Golfing Magazine Online -
From The Miracle to Golf
Tom Landers
By Tom Landers
Published on 02/17/2005
Winning the gold medal in hockey in 1980 led Eruzione to the game of golf.

From Scoring the Goal Heard Round the World to Making Birdies
Mike Eruzione still gets a kick when someone yells to him about his being a member of the magical United States hockey team that won a gold medal at the 1980 Winter Olympics.

He gets an even bigger blast when he reads     an email or letter from a youngster who wasn't even born when the U.S. beat the big bad Soviet Union and then Finland to capture the gold. Eruzione had the game-winning goal in the semifinal win over the Soviet Union.

"I'll read something that a kid has sent to me telling about how his father told him all about us winning the gold medal," said the 49-year-old Eruzione, who has been director of development for athletics at Boston University for the past 10 years. "That's been especially the case after the movie came out last year about the team and kids got to witness what we did."

Eruzione, who lives in Winthrop, Mass. with his wife and their three children, has never shied away from the intense spotlight the magical run of Olympic wins brought to members of the team. The former BU and International Hockey League star went onto an announcing career with Madison Square Garden and ABC television, and launched a highly successful career as a motivational speaker. The United States Olympic Hall of Famer also works for the College Sports Television as a hockey analyst, and is vice president of business development for, a health and fitness website.

"I guess I have never stopped being involved with winning the gold medal. Speaking and being on television has kept me fairly visible. I enjoyed the movie about our team. It was pretty much dead on and was about a bunch of kids and a moment that touched our lives and touched a nation."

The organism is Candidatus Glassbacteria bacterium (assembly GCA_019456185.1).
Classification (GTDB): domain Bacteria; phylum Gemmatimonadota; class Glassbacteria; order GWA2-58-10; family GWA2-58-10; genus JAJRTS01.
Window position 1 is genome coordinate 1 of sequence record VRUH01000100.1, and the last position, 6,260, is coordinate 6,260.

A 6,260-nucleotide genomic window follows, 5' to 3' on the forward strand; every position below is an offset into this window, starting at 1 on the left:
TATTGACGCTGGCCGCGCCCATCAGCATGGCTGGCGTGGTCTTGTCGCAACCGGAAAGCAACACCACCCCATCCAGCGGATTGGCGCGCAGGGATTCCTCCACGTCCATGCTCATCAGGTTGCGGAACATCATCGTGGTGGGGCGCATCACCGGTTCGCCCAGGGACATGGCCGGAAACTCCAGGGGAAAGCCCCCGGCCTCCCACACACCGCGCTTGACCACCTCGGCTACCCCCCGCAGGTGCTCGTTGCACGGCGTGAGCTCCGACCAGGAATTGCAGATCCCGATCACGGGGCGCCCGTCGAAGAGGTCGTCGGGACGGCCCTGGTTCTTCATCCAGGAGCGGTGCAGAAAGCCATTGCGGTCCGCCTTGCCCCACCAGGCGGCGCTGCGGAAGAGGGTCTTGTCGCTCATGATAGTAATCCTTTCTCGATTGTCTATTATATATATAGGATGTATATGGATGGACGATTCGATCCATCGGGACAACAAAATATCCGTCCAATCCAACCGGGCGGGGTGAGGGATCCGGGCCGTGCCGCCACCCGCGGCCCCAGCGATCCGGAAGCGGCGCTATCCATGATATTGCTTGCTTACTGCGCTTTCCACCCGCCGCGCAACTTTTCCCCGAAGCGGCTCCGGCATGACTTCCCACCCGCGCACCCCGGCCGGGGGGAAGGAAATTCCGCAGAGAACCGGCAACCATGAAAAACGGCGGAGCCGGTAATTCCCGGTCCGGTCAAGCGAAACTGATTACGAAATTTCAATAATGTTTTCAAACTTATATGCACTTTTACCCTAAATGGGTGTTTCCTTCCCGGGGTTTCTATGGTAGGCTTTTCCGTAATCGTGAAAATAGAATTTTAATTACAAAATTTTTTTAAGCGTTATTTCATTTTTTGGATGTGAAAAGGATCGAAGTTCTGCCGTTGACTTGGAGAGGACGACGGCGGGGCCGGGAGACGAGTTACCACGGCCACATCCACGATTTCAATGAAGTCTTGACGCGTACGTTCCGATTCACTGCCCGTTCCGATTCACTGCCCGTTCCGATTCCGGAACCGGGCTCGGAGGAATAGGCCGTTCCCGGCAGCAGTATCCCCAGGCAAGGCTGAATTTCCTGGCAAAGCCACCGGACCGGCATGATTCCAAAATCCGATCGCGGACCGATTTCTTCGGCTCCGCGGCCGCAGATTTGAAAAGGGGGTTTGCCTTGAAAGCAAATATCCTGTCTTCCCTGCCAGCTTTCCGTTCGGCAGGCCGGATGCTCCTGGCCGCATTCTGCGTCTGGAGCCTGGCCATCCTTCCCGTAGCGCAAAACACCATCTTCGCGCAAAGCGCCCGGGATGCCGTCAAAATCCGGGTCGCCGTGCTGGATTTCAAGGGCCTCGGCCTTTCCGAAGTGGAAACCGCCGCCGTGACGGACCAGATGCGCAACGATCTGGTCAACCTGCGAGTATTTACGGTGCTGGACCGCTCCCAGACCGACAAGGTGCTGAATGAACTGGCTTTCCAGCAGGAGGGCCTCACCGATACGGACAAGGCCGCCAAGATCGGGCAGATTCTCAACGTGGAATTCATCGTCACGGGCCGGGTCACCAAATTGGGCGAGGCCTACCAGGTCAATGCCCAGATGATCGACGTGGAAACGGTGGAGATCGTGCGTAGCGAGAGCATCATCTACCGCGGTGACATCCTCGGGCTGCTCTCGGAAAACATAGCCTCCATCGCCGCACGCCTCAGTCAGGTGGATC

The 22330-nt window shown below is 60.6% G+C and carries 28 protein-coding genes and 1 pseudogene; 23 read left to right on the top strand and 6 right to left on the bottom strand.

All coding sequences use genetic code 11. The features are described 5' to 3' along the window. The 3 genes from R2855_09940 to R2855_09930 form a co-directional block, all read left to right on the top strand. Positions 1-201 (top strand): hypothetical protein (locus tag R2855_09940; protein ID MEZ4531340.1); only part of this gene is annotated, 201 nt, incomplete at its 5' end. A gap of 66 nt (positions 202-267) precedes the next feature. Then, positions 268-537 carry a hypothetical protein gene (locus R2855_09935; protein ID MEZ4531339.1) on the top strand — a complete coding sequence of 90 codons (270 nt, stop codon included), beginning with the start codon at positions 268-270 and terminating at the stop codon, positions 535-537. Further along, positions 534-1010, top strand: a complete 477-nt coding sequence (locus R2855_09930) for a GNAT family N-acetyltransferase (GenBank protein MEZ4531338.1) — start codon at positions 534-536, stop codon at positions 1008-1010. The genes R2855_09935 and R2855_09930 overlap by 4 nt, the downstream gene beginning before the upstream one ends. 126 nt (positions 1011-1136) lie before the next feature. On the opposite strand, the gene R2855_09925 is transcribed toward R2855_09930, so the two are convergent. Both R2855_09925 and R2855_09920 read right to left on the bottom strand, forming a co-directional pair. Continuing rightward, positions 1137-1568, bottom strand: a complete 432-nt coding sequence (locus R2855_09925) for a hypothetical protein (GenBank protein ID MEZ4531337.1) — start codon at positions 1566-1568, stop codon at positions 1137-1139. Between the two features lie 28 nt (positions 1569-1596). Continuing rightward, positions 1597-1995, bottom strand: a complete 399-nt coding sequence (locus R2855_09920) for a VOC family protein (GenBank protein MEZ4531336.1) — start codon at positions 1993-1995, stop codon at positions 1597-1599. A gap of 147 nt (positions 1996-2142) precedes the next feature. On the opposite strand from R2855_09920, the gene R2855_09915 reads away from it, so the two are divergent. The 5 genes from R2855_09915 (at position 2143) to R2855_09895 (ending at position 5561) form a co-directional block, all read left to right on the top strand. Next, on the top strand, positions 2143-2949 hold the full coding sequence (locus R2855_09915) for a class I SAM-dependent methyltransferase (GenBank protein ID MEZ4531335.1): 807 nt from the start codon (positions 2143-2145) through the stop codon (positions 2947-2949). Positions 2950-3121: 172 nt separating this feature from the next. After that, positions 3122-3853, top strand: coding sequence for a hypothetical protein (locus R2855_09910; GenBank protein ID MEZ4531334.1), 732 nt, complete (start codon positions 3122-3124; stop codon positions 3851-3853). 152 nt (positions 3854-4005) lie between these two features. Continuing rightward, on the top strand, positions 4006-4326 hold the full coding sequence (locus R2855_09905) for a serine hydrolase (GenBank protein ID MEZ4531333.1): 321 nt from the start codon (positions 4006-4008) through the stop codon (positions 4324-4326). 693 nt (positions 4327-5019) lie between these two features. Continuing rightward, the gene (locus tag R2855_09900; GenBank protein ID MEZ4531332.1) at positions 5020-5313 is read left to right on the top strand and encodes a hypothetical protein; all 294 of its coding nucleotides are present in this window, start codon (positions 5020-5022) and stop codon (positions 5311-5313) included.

Winning a gold medal also led Eruzione to the game of golf.
"My hometown gave me a membership at Winthrop Golf Club, a little nine-hole course that we say is a private bar with a golf course attached to it. That got me started in the game and I kept playing and working at it."
Eruzione eventually whittled his handicap down from the mid-teens to its current 6 level.

"I've always been able to hit the ball hard. I say I'm a struggling six. Some days I'm a four and some days a 10."

Eruzione, who was at Fox Hopyard Golf Club in East Haddam to compete in the Canadian club Celebrity Players Championship in June, 2004 plays in about five CPT events a year.

"I like the competition, but it's more about the camaraderie and meeting new people. I've developed some great friendships being a part of the Tour and it's always nice to play in front of a gallery."

A number of former pro hockey payers, such as Danny Quinn, Grant Fuhr and Pierre Larouche, have become proficient golfers, something Eruzione believes is not by chance.

"The hockey shot and a golf swing are similar. And the touch aspect of the two games is also similar, because you need touch around the net and touch around the greens."

Eruzione hits the ball an average of about 270 yards off the tee. "I think I'm pretty long until I play in the Celebrity Tour events and see how some of those guys hit the ball. But I'm long enough to be competitive with the guys and leave myself with short irons into many holes." He gets to play three or four times a week.

"Living in the Boston area, golf is always dependent upon how the weather is. In the spring, you might play once or twice a week. But I try to get out as much as I can."